Fatigued drivers and negligent hiring practices can put drivers who share the road with trucks in peril, but there are several ways you can help minimize your risk of being involved in a truck crash.
Keep as much distance as you can manage between your car and any trucks. Because of their massive size, trucks have much bigger blind spots than personal-use vehicles. If you cannot see the truck’s side mirrors, then the truck driver probably cannot see you.
Only pass trucks on their left side. The blind spot on the right side of a truck is much larger than the blind spot on the left side. Oftentimes, a truck driver who merges into the left lane is just giving themselves more room to cut back over and make a right turn. If you try to pass the truck on its right side during this maneuver, the truck driver may not see you until it is too late and turn in front of you.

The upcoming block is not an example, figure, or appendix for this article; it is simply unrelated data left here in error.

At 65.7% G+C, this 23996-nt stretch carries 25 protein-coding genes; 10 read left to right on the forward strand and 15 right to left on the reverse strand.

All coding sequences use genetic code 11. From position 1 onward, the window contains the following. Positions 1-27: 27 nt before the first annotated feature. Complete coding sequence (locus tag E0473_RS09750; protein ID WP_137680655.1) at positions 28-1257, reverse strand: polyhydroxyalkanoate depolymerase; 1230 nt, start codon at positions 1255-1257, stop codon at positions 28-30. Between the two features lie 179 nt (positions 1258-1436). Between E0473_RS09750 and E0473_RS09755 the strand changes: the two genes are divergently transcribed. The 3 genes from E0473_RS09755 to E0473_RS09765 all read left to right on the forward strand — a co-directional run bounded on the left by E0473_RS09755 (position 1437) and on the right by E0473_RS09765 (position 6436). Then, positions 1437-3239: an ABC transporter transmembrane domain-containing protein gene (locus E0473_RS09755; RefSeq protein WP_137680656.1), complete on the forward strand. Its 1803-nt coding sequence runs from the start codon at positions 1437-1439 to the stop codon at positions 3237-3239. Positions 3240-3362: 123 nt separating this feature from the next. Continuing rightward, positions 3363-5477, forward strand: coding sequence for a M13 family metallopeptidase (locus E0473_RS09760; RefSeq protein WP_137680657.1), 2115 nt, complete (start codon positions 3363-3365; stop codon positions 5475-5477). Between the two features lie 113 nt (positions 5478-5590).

Keeping your distance is also important to make sure you are not in danger if a truck blows a tire. The large amount of weight placed on each tire means that blowouts are fairly common. If you are too close and a truck blows a tire, you may have to swerve to avoid the tire piece and end up running into another car or off the road.
Be cautious while passing trucks during high wind. Trucks’ height makes them susceptible to being blown over by strong gusts of wind.
The aftermath of a truck crash can be frightening and confusing, and you might not know what your next steps should be. The attorneys at Abramson & O’Connell are prepared to represent you in these complex cases.